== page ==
Energy boom fallout in Utah

Local businesses like McDonalds are understaffed as low-paid workers leave Vernal or find work in the oil fields.

PHOTO GALLERY: Vernal, Utah
TEXT OF STORY

BOB MOON: Congress takes up the issue of oil and gas royalties in Washington today. House Democrats want to channel billions of dollars in botched royalty payments into a renewable energy fund. But in parts of the Rocky Mountain West, where oil and gas drilling has reached 21-year highs, local governments say there are more pressing needs for that money. Sam Eaton reports from the Marketplace Sustainability Desk.


SAM EATON: Rayna Nielson has lived in Vernal, Utah long enough to remember past energy booms in this oil and gas-rich corner of the western Rockies. But she doesn't remember it ever getting this bad.

While many in this small town are cashing in on the boom, low wage earners like Nielson are falling through the cracks.

RAYNA NIELSON: It's so expensive where the oil field is really booming but as a woman, single with children, you can't make what the oil field people do.

Nielson scans the shelves at the local food bank, grabbing school supplies and boxes of mac and cheese for her two children.

Rents here have doubled as thousands of highly-paid roughnecks stream into Vernal to work the nearby oil and gas fields. They're now overwhelming the local housing market.

Louise Taylor manages the Ashley Valley food bank.

LOUISE TAYLOR: We have landlords here that have literally kicked out families and said I can get more money out of oil field workers. And they can.

The Uinta County seat in Vernal has been overwhelmed with phone calls from evicted tenants with no place to go. Waiting lists for rent vouchers have doubled over the past year.

A new homeless shelter for 26 people now under construction — the first in the town's history — will be full as soon its doors open. County commissioner Mike McKee says that's just the tip of the iceberg.

MIKE MCKEE: We cannot provide all the service that's needed. It's just beyond what local government is able to do.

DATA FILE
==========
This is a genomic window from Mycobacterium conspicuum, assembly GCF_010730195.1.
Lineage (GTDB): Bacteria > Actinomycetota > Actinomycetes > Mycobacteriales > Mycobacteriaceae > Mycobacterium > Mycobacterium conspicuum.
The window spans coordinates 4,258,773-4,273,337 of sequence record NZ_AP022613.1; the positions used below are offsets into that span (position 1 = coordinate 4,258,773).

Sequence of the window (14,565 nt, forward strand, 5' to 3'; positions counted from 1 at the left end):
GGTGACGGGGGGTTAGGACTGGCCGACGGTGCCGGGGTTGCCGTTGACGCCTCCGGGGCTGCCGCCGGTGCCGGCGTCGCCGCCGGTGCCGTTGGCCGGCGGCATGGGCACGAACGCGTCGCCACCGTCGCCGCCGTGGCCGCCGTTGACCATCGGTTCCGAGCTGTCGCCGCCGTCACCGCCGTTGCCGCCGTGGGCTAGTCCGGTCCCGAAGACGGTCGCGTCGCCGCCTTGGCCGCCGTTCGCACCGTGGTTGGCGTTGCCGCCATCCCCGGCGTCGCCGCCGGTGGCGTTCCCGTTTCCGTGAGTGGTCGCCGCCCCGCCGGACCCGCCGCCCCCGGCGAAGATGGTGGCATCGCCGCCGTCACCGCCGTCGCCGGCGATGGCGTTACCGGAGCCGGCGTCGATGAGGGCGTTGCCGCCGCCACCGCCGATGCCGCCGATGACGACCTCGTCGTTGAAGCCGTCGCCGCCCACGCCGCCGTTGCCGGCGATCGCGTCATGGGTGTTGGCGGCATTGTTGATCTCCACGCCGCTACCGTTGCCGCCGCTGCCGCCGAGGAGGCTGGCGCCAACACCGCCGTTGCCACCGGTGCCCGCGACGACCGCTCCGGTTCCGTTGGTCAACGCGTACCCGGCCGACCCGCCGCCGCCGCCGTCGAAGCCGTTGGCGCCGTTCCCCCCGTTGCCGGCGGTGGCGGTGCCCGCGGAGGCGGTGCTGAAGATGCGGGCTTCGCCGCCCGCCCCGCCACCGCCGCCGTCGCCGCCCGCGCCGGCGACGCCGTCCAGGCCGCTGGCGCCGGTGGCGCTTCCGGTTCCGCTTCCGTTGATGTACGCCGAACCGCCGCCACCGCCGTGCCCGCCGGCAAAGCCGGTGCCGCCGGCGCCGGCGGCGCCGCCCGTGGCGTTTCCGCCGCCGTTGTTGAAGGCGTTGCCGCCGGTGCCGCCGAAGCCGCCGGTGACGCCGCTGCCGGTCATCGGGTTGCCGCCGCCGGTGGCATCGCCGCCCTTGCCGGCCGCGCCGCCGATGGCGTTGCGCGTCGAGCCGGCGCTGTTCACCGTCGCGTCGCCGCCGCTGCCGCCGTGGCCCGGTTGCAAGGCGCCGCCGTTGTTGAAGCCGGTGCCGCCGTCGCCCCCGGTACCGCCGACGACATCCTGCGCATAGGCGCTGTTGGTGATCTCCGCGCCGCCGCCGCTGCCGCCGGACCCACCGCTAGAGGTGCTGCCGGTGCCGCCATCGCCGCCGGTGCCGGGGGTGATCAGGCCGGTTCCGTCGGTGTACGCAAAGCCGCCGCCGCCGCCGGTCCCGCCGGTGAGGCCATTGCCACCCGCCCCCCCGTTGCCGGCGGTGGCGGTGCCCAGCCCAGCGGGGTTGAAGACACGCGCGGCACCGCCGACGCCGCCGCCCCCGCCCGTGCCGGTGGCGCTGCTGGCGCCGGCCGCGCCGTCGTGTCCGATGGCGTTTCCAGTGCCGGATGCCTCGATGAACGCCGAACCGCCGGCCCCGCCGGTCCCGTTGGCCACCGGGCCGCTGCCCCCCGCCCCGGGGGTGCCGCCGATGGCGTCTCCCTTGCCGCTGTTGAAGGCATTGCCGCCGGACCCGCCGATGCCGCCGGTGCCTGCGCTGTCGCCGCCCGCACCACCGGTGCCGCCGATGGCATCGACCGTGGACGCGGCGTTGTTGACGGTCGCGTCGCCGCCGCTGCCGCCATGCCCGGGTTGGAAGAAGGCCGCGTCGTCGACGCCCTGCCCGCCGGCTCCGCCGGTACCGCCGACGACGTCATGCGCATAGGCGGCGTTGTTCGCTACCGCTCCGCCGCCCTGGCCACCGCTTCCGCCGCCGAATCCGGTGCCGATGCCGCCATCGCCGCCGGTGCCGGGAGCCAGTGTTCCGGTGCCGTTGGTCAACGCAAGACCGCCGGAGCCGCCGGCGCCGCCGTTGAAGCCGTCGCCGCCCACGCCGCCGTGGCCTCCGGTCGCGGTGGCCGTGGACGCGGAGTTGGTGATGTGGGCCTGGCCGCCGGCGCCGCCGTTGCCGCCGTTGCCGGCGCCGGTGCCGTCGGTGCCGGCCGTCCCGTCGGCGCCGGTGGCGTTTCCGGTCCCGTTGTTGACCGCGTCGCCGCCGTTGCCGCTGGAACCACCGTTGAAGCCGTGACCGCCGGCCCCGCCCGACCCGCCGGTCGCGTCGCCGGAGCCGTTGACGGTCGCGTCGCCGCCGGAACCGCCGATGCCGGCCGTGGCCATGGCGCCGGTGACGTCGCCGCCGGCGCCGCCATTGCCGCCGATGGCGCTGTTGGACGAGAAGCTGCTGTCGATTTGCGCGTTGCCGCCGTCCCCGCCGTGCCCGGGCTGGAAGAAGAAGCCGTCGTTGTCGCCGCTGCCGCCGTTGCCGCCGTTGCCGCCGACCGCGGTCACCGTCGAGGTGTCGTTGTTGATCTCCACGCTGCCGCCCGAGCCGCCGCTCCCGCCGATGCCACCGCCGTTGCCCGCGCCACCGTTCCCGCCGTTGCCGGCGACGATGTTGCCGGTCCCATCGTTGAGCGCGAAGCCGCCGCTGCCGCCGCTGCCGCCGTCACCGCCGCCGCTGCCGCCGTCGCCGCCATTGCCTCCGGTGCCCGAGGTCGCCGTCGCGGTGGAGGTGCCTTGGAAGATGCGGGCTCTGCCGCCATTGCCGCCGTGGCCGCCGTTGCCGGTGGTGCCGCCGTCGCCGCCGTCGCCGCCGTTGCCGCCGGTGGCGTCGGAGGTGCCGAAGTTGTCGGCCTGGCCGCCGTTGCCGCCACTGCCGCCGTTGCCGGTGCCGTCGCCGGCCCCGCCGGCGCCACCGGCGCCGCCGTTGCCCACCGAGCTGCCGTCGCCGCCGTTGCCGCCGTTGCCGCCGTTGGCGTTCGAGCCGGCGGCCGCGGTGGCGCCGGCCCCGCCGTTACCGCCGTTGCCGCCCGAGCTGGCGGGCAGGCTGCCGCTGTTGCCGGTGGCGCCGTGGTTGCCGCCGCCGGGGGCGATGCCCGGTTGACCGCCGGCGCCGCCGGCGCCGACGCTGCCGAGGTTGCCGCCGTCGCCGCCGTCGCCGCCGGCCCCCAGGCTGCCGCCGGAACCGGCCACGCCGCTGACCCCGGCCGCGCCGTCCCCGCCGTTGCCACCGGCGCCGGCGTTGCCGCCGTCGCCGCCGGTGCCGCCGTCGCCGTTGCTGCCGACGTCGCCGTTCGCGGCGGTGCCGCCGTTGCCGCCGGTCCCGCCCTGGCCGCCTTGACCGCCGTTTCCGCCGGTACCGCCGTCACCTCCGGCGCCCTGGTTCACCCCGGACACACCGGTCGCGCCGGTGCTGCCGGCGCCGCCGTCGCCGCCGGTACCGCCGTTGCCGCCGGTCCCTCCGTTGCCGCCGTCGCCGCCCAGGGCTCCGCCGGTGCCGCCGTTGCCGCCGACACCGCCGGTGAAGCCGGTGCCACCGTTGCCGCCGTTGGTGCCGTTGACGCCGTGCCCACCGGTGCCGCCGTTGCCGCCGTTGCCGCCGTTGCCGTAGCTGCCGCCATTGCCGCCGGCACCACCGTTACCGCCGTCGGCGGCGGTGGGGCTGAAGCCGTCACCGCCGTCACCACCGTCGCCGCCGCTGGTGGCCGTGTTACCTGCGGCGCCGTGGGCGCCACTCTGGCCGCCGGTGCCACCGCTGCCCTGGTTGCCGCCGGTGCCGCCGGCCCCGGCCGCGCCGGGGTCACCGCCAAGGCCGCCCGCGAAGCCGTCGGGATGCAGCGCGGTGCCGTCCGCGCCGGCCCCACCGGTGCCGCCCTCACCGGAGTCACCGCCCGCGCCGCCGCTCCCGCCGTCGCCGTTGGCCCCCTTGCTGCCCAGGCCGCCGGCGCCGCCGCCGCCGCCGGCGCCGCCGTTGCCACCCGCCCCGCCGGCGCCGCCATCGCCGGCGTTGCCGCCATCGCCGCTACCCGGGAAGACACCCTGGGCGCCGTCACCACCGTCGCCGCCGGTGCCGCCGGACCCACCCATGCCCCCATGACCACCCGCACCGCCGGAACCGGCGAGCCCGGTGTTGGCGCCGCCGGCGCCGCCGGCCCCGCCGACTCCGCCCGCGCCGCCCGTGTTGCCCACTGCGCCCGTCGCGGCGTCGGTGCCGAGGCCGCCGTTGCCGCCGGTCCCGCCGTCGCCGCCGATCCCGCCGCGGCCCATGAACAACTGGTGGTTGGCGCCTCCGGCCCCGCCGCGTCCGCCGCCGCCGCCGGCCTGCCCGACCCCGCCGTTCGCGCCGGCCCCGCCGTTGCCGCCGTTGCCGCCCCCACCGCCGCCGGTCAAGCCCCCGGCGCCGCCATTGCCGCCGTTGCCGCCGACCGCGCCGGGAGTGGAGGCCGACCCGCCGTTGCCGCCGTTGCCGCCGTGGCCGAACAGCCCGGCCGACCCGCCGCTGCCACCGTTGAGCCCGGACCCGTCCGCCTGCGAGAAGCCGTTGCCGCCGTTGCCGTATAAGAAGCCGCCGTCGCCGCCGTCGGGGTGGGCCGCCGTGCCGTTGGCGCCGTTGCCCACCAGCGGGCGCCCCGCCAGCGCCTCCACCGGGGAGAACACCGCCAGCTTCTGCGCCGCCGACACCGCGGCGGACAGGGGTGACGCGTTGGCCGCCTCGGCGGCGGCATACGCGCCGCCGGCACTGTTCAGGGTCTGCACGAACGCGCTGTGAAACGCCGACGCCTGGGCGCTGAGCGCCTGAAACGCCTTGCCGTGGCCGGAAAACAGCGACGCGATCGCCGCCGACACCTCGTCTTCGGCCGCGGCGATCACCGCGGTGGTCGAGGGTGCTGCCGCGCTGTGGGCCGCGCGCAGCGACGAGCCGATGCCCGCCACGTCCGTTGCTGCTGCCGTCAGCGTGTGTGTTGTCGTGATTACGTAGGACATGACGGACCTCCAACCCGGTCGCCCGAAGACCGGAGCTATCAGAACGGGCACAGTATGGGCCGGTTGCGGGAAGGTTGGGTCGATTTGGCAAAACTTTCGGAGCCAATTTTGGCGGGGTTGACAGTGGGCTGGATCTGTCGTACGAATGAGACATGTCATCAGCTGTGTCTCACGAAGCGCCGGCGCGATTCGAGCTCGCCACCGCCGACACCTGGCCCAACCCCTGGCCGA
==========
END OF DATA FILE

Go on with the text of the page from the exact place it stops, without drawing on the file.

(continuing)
As Congress votes on whether to divert royalty payments into renewable energy projects, Mckee questions why more of that money isn't reaching places like Vernal. He says that's where the oil industry's impacts are most deeply felt.

The state of Utah, which takes the second-largest share of royalties after the federal government, sees housing as a local issue. It's more inclined to fund new roads for energy exploration.

In the meantime emergency service agencies are blowing through their annual budgets in a matter of months. Norma Jurado is with the local association of governments.

NORMA JURADO: It's horrible. It's horrible when people call you and they're desperate and all you can say is 'I'm out of money. I'm sorry but I can't help you.'

Left to their own devices, many of Vernal's homeless are doubling up with relatives or racking up credit card bills staying in local motels. Others, like Rayna Nielson and her two kids, are giving up on Vernal for good.

EATON: Are you sad to leave?

NIELSON: Well yeah. Cause I've grown up here pretty much my whole life. But you have to go where you can make it now.

EATON: And it's not here in Vernal?

NIELSON: It's not. Not right now.

In Vernal, Utah, I'm Sam Eaton for Marketplace.

About the author

Sam Eaton is an independent radio and television journalist. His reporting on complex environmental issues from climate change to population growth has taken him all over the United States and the world.

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